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States to try new ways of executing prisoners. Their latest idea? Opioids.

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The synthetic painkiller fentanyl has been the driving force behind the nation’s opioid epidemic, killing tens of thousands of Americans last year in overdoses. Now two states want to use the drug’s powerful properties for a new purpose: to execute prisoners on death row.
As Nevada and Nebraska push for the country’s first fentanyl-assisted executions, doctors and death penalty opponents are fighting those plans. They have warned that such an untested use of fentanyl could lead to painful, botched executions, comparing the use of it and other new drugs proposed for lethal injection to human experimentation.
States are increasingly pressed for ways to carry out the death penalty because of problems obtaining the drugs they long have used, primarily because pharmaceutical companies are refusing to supply their drugs for executions.
The situation has led states such as Florida, Ohio and Oklahoma to turn to novel drug combinations for executions. Mississippi legalized nitrogen gas this s…

Citing ‘flawed’ process, Dylann Roof lawyers again fight to toss death penalty

Dylann Roof
Dylann Roof
In another attack on the legality of the death penalty, Dylann Roof’s attorneys said this week capital punishment is so fraught with potential problems it shouldn’t be used in his case.

Roof, 22, has offered to plead guilty and accept a lifetime prison sentence in the June 2015 shooting that killed nine at Charleston’s Emanuel AME Church. But federal prosecutors have pushed forward with the trial, seeking Roof’s execution on some of his 33 charges.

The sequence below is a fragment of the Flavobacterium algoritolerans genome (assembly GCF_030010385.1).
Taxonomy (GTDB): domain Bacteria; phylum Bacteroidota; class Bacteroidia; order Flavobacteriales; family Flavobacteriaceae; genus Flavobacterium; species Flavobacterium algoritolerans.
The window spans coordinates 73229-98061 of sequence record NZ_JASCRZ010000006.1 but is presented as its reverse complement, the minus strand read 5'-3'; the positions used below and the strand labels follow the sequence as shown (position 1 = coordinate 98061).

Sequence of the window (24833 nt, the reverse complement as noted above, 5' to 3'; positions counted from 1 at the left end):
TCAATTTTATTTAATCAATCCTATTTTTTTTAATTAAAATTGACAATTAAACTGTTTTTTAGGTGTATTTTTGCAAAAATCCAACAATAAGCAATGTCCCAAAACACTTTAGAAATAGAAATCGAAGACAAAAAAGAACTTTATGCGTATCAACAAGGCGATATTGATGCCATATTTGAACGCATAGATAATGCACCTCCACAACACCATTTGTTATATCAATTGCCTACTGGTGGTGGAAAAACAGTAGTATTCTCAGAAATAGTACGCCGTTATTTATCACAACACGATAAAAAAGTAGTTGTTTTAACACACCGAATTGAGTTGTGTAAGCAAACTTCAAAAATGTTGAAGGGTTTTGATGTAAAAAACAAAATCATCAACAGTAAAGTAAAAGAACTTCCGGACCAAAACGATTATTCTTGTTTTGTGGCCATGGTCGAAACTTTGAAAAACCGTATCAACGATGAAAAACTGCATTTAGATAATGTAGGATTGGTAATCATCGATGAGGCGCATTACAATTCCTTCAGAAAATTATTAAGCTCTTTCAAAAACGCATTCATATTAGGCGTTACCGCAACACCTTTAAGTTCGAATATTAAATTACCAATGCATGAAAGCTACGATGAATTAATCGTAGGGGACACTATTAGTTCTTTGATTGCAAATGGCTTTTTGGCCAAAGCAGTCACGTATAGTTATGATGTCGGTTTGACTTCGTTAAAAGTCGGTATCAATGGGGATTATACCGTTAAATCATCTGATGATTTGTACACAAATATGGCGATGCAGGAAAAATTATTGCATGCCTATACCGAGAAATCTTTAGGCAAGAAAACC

But as time passes, court rulings continue to limit how the death penalty can be applied, and further evidence has emerged showing how unfair it can be, Roof’s lawyers said Monday in a court document. To support their position, the attorneys included in their filing about 2,200 pages of court transcripts, research, news articles and opinion polls on the death penalty.

It’s time to reopen the discussion of whether the punishment is cruel and unusual under the Eighth Amendment, they said.

“The death penalty is unreliable, arbitrary, and so complicated that jurors frequently misapply it,” Sarah Gannett, an Arizona public defender on Roof’s defense team, said in the filing. “In a prosecution as consequential as this one, the court should not (allow) procedures that are proven to be flawed.”

U.S. District Judge Richard Gergel already has reviewed written arguments from prosecutors and defense attorneys on the death penalty’s constitutionality. Monday’s filing supplemented the defense team’s argument. Gergel has not ruled on the issue.

Initial jury selection procedures are scheduled to start Sept. 26 in downtown Charleston. The trial will follow Nov. 7.

Roof, who is white, is charged with hate crimes, religious rights violations and using a firearm in a violent crime. Authorities said he targeted the churchgoers because they were black. He penned manifestos about white supremacy, they said.

He is expected to be convicted when the case is tried, but the most contested portion of the proceeding will come during sentencing. That’s when prosecutors will present evidence of aggravation, such as the targeting of multiple vulnerable people or an intent to incite violence among others. Defense attorneys will highlight mitigating factors, such as any mental defects.

Prosecutors have said that detailed instructions can lead a jury to a fair finding. But Roof’s lawyers said they are concerned that the jurors will not follow the guidelines for weighing those factors.

“Because it cannot be implemented in a manner that avoids arbitrary, capricious and irrevocable results,” Gannett’s filing added, “the (federal death penalty) is unconstitutional and must be stricken as a possible penalty in this case.”

Source: Post and Courier, Andrew Knapp, September 13, 2016

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